sever
Pronunciation
  • (America) IPA: /ˈsɛv.ɚ/
Verb

sever (severs, present participle severing; past and past participle severed)

  1. (transitive) To cut free.
    After he graduated, he severed all links to his family.
    to sever the head from the body
    • 1611, The Holy Bible, […] (King James Version), imprinted at London: By Robert Barker, […], OCLC 964384981 ↗, Matthew 13:49 ↗:
      The angels shall come forth, and sever the wicked from among the just.
    • 1999, Eminem, Role Model (song)
      That I just severed the main vein with a chainsaw and I'm in pain?
  2. (intransitive) To suffer disjunction; to be parted or separated.
    • 1591, William Shakespeare, “The First Part of Henry the Sixt”, in Mr. William Shakespeares Comedies, Histories, & Tragedies: Published According to the True Originall Copies (First Folio), London: Printed by Isaac Iaggard, and Ed[ward] Blount, published 1623, OCLC 606515358 ↗, [Act 4, scene 5]:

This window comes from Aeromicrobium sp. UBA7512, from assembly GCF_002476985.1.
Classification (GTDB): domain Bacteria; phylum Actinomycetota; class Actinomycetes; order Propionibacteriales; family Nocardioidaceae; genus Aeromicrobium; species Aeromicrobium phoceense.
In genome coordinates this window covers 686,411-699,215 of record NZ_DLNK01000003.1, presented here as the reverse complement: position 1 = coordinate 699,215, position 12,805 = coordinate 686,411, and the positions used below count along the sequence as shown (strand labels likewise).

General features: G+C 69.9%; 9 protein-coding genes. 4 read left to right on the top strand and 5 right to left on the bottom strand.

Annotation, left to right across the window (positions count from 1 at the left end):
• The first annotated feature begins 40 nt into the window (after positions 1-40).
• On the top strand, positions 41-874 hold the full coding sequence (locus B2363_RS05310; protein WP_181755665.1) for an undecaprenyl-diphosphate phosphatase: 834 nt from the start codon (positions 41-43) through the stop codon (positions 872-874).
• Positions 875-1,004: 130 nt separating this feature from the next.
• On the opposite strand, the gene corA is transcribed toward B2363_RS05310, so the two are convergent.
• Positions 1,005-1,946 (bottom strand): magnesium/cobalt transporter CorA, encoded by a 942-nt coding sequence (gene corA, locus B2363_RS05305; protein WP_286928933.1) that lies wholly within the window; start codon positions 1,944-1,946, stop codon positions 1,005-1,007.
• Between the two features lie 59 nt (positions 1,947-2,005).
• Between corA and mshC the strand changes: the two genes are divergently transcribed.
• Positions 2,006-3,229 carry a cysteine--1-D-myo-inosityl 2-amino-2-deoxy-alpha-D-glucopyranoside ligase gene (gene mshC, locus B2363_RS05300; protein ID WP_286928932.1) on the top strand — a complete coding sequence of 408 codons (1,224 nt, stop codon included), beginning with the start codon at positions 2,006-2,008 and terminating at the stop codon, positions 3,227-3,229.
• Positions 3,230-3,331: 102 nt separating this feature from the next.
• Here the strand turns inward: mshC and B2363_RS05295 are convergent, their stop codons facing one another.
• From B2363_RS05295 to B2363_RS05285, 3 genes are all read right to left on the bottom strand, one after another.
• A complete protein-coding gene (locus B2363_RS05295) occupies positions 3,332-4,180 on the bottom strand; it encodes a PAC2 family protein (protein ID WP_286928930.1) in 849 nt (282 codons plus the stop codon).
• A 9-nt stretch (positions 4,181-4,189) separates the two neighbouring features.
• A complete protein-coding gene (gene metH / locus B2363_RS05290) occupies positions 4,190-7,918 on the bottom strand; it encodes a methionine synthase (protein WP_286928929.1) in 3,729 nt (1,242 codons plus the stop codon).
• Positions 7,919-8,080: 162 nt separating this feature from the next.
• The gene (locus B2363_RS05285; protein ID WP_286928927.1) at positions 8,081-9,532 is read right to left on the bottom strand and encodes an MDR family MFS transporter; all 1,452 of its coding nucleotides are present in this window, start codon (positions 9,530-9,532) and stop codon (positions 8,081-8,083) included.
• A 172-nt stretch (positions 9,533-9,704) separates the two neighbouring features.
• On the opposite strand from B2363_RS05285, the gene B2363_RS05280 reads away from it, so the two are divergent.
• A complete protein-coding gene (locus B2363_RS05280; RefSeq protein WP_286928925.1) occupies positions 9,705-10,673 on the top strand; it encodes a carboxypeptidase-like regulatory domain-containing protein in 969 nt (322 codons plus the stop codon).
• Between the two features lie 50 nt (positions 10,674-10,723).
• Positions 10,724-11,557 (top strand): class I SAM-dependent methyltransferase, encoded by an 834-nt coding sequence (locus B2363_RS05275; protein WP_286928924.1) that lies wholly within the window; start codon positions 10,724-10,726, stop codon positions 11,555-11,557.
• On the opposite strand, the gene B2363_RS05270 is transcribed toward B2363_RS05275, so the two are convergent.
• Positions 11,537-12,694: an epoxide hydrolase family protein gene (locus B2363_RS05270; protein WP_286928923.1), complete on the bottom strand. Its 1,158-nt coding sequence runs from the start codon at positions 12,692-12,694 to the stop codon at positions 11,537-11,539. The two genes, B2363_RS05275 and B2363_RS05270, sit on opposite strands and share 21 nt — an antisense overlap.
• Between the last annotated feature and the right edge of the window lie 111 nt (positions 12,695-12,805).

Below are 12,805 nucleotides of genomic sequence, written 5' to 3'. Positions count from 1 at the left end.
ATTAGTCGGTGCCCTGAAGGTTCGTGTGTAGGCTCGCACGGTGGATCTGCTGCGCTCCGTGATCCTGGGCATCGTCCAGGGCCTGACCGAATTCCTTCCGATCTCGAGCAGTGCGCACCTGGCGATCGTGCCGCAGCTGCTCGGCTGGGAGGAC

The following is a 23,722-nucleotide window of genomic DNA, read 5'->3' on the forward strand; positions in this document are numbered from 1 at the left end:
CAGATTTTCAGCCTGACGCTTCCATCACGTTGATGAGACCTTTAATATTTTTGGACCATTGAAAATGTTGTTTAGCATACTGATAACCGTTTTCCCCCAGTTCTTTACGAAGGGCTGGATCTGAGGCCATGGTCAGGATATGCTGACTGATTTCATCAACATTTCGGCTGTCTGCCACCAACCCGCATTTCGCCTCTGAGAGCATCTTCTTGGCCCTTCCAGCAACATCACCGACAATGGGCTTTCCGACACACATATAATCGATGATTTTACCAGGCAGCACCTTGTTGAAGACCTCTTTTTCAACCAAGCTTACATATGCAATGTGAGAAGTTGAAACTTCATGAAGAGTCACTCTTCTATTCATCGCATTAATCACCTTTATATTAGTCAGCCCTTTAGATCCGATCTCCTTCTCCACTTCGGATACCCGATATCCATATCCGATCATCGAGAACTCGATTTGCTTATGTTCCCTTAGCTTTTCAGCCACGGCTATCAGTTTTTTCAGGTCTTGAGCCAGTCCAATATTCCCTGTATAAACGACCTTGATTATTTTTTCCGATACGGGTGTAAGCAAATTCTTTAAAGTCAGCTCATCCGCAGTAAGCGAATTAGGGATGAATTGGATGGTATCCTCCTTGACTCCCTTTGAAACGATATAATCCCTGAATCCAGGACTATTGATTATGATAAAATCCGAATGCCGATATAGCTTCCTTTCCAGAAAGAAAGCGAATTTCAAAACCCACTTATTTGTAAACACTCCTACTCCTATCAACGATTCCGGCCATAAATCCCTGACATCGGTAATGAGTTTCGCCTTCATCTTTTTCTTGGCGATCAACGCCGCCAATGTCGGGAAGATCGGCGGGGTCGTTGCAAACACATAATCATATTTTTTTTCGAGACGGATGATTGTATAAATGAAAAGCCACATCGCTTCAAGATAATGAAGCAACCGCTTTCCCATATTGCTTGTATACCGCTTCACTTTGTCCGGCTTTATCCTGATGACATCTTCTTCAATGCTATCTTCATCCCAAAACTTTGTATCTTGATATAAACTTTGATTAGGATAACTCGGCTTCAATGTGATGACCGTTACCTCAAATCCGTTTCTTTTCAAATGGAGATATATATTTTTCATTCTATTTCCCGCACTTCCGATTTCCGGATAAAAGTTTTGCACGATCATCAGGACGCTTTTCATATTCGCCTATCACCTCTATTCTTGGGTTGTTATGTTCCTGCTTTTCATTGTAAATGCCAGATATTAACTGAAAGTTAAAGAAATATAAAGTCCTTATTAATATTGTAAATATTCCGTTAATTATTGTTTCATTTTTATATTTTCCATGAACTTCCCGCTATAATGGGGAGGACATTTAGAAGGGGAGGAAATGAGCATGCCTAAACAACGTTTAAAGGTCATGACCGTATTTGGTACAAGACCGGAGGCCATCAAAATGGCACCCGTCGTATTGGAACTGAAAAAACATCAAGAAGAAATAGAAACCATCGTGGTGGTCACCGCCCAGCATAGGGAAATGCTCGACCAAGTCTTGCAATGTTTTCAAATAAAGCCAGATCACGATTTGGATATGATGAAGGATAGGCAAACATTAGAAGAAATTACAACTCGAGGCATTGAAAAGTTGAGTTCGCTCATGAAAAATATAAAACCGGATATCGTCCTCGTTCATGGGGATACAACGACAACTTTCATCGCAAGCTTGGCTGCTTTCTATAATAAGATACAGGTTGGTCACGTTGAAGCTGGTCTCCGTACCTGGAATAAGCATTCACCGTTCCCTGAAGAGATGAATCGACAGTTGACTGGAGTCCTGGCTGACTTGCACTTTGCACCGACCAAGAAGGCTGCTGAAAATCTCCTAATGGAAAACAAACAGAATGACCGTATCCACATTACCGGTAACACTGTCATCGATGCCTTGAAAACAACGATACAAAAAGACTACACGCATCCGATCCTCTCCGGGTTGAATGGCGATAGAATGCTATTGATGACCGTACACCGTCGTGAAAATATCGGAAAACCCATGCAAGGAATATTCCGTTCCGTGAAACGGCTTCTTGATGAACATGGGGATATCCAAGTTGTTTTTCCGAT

No more can I be seuered from your side
  3. (intransitive) To make a separation or distinction; to distinguish.
    • 1611, The Holy Bible, […] (King James Version), imprinted at London: By Robert Barker, […], OCLC 964384981 ↗, Exodus 9:4 ↗:
      The Lord shall sever between the cattle of Israel and the cattle of Egypt.
    • 18, Thomas Babington Macaulay, chapter 17, in The History of England from the Accession of James the Second, volume (please specify ), London: Longman, Brown, Green, and Longmans, OCLC 1069526323 ↗:
  4. (legal) To disunite; to disconnect; to terminate.
    to sever an estate in joint tenancy
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